Clostridium difficile causes a potentially fatal intestinal disease that is increasing in incidence and severity. These infections are often chronic and incredibly difficult to eradicate. Though this organism presents an enormous public health burden, little is understood about how C. difficile evades host defenses to colonize the human intestine. In order to persist, the bacteria must cope with a continuous onslaught by host defenses. The long-term goal of this project is to reveal how C. difficile evades host innate immunity with the intent of opening new avenues for treatment. The specific objective of this application is to define the mechanisms C. difficile employs to resist cationic antimicrobial peptides (CAMPs) produced by the host. These peptides play a critical role in host innate defenses, preventing the growth and spread of bacteria. Preliminary data obtained thus far indicate that C. difficile can respond and adapt to the presence of CAMPs. I hypothesize that C. difficile has evolved multiple resistance mechanisms that allow the bacterium to bypass host immune responses, such as CAMPs, allowing it to colonize and replicate in the human intestine. This proposal will identify the genetic mechanisms of CAMP resistance in C. difficile, identify and characterize the regulation of CAMP resistance mechanisms, and determine the role of these mechanisms in the virulence and colonization in vivo. CAMP resistance will be studied using traditional genetic and biochemical methods, along with new technologies, such as rapid, whole-genome sequencing. Successful completion of these aims will illuminate fundamental aspects of C. difficile infection and identify potential therapeutic targets for treatment of disease. Furthermore, this knowledge will better our understanding of how host-bacterial interactions in the intestine can lead to digestive diseases. The experiments outlined in this proposal will help me learn a wide range of molecular genetics, biochemistry, and animal research techniques I have not previously used, and also to master methods for use with this important hospital pathogen. Ultimately, this work will set the stage for my future research on C. difficile pathogenesis and provide the framework for my transition into an independent investigator position.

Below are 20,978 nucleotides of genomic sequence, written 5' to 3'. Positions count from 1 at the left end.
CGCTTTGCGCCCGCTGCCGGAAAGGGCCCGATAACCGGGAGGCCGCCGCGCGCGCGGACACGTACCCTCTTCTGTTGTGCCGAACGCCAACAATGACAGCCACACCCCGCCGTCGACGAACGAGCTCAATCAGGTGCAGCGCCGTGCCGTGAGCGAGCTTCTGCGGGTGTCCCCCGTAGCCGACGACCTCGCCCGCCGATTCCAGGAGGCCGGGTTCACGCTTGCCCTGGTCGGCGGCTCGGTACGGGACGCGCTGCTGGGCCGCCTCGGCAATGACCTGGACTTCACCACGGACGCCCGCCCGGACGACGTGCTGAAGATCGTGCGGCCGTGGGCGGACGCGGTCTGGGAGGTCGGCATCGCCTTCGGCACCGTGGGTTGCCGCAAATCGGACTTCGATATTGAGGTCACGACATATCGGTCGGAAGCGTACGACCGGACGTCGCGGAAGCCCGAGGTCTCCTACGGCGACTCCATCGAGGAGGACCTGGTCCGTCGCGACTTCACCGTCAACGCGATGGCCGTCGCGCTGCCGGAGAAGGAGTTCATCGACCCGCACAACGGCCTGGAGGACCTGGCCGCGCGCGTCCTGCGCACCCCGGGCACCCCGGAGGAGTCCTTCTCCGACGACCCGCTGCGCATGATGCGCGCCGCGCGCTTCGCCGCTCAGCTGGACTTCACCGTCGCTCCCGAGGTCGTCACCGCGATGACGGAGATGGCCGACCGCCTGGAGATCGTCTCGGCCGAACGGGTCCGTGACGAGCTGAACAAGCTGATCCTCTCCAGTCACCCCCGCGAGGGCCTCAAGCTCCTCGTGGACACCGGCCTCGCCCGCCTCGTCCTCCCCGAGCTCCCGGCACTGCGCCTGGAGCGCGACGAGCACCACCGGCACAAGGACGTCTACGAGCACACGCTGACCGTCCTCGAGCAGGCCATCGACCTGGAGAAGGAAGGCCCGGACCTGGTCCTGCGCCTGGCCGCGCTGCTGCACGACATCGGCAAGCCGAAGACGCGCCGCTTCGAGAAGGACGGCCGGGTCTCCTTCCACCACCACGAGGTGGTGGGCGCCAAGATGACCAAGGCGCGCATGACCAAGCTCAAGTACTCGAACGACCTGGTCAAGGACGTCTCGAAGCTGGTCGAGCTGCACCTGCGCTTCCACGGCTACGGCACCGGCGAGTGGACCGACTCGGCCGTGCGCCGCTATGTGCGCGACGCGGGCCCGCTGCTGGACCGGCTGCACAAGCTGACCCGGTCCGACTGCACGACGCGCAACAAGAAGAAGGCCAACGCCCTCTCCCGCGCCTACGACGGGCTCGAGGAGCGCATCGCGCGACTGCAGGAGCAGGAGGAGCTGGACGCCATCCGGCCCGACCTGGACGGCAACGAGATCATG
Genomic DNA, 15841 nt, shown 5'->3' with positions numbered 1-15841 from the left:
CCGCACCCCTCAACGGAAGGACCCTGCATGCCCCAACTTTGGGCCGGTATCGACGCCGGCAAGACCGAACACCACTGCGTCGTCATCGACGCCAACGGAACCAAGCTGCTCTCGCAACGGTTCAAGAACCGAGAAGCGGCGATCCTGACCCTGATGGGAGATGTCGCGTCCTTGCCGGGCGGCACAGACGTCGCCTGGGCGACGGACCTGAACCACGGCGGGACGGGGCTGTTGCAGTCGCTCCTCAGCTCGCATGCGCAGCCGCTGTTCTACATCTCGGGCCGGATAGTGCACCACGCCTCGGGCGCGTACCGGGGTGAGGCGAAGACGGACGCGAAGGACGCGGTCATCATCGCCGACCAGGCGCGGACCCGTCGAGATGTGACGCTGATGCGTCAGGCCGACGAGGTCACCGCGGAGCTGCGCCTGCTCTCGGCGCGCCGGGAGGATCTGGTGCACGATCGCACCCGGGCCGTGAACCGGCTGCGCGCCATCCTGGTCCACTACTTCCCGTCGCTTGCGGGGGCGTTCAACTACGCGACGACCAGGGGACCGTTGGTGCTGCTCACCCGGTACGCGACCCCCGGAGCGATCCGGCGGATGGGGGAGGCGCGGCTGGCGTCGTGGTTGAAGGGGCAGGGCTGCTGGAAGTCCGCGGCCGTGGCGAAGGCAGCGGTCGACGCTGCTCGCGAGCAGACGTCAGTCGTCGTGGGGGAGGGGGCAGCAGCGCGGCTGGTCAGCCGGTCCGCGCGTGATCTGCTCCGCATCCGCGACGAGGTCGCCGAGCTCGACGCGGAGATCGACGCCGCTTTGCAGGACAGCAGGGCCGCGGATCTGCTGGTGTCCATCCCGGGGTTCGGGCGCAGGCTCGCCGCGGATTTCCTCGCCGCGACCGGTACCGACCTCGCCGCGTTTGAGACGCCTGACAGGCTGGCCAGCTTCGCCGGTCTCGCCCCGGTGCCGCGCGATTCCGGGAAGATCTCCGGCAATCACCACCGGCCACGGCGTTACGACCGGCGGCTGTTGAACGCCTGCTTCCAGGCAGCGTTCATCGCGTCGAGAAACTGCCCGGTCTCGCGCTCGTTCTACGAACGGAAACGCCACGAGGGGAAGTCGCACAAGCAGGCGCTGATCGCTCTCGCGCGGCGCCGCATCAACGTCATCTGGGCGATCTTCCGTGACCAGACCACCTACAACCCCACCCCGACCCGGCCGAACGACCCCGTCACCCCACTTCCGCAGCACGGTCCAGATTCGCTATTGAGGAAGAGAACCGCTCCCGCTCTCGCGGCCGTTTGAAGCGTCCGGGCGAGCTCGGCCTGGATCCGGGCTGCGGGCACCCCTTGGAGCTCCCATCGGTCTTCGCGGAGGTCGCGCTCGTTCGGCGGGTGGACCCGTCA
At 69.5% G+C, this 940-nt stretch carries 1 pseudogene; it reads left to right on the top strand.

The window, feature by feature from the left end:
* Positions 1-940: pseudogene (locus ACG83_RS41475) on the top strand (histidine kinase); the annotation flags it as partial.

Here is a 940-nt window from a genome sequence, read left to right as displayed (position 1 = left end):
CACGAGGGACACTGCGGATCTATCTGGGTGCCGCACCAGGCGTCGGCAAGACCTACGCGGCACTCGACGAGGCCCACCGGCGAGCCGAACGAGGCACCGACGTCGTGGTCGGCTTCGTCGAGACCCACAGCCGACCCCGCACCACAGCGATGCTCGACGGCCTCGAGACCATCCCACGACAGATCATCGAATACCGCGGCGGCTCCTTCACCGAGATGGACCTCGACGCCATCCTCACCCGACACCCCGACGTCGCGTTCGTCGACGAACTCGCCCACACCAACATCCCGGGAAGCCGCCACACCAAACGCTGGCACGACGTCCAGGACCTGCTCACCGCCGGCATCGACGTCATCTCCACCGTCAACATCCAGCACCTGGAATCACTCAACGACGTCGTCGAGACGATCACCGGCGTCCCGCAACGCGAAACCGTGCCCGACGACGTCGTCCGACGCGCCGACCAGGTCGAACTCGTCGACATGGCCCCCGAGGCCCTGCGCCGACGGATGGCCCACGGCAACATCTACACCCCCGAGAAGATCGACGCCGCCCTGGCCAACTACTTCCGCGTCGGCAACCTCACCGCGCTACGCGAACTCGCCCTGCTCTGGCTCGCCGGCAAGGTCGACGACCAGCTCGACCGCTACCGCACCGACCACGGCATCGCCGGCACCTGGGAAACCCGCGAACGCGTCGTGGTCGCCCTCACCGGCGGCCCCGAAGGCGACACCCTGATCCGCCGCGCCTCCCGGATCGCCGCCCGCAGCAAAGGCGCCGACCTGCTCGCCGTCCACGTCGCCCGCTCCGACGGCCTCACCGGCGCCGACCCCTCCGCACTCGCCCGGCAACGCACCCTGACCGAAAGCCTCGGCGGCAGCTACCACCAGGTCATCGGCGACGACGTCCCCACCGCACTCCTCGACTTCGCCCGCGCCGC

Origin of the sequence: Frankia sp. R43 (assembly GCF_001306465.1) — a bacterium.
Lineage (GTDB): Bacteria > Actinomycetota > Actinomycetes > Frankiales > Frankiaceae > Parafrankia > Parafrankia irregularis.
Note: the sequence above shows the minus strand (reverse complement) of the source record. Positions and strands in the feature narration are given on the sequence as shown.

The experiments in this proposal are designed to uncover molecular mechanisms used by C. difficile to subvert host defenses and colonize the intestinal tract. This knowledge will expose potential therapeutic targets for the treatment of digestive disease.
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